Reel Indie Film Festival Review: The Legend of Jimi Lazer (2013)

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Cast: 
Director: Mann Munoz
Country: USA | Canada
Genre: Adventure
Official Trailer: Here


Editor’s Notes: The following review is part of our coverage of the Reel Indie Film Festival. For more information on the festival visit http://reelindiefilmfest.com/ and follow the event on Twitter at @RIFF_Toronto. The Legend of Jimy Lazer screens on Saturday, October 19 at The Royal in Toronto.

Being a great filmmaker is not as simple as being a film fan. You can watch hours upon hours of film by all of the greatest directors to ever practice the medium, and when handed a camera you can still produce absolute garbage. While film is certainly a business, many people seem to be losing grasp of the fact that film is art. The artist must possess a voice of their own and a reason to speak up. With the advances in digital, the increased availability of equipment and the accessibility of the internet, many of the boundaries separating the would-be filmmaker from an audience are being diminished. It leaves me conflicted, for any film fan must support a growing of the medium, but with every morsel of greatness comes a mound of filth. The Legend of Jimi Lazer is just another rotting piece in that pile.

The Legend of Jimi Lazer gets lost in a fog of homage. The film is a conglomeration of influence that lacks a guiding hand. Director Mann Munoz spends so much time infusing the film with tricks and themes that he has seen elsewhere, that he robs the film of its own voice.

Jimi Lazer (Robbie Beniuk), front-man of the band Lazer Us, craves fame. He yearns for the cries of adorning fans so much that he is willing to pay the ultimate price. When a mysterious woman offers him the chance at celebrity on par with Jimi Hendrix, he scoffs at her price and snatches up the magical guitar. A last minute change of heart stops Jimi before executing the deal. Twenty-seven years have elapsed, and no one has seen Jimi since that last decision. Freedom (Patrick Mitchell), his former manager, is the only one that is able to find him. With a dream his inspiration, Freedom urges Jimi to return to the world, make his dream come true and break the long gestating curse.

The influence of film upon itself is inevitable. It is a medium that builds upon itself and filmmakers, with the unspoken requirement of an appreciation of film, often utilize elements from other works in the crafting of their stories. This building, however, must be used in support of a vision. Like tools, they assist in the construction of a final product; they should not be the material. The Legend of Jimi Lazer gets lost in a fog of homage. The film is a conglomeration of influence that lacks a guiding hand. Director Mann Munoz spends so much time infusing the film with tricks and themes that he has seen elsewhere, that he robs the film of its own voice.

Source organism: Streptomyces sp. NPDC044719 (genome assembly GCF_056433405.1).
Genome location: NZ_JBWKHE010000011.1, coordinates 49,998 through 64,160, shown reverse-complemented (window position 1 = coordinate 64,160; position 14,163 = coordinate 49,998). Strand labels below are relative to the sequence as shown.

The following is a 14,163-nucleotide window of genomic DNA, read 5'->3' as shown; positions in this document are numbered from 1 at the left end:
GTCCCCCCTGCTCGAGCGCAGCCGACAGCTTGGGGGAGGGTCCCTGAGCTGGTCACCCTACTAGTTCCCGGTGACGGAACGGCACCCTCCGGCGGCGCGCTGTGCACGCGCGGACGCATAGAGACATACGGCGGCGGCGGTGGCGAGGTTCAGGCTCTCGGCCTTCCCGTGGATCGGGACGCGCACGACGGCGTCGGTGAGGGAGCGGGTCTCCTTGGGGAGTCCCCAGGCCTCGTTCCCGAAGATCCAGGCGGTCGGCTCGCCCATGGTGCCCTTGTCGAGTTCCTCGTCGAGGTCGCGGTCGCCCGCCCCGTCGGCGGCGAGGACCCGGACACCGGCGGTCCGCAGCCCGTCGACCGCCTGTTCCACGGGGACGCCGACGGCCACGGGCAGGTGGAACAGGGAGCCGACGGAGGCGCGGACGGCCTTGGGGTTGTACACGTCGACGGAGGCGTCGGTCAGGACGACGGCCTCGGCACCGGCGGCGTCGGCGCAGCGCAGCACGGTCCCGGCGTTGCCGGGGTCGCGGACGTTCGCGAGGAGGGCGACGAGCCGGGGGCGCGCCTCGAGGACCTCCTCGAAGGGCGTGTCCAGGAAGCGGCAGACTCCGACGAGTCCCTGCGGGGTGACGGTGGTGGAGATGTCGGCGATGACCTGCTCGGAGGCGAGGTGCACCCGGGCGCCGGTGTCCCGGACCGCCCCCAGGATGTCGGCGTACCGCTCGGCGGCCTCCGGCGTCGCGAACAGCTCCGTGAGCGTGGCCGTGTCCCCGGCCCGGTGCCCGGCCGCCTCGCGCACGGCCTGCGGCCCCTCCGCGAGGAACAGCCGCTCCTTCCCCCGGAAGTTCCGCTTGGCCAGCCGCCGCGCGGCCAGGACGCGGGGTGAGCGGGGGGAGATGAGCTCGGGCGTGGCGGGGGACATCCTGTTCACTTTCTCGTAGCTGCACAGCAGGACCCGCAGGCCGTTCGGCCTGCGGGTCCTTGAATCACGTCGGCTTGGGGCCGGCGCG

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The film feels altogether confused. Bouncing from supernatural, to B-horror, and back to film noir, all captured with a low-rent Lynchian slant, it is at conflict with its own sensibilities. The low-budget actors do a serviceable job with the material, and the amateur acting only occasionally drifts into the distractingly awful. Robbie Beniuk does his best to imbue Jimi Lazer, who always feels like a lost and cheap Uncle Jesse, with mystery and cool. As hard as the actors are trying to make it work, the problems existed far before they started reading the lines. The plot is unnecessarily confusing, and the characters act in slavish service to it. There is little room for character development when the actors are hurriedly attempting to make sense of the convoluted story. They rush from scenes because it tells them to on the page and Jimi experiences growth only when it is convenient to the establishment of a happy ending.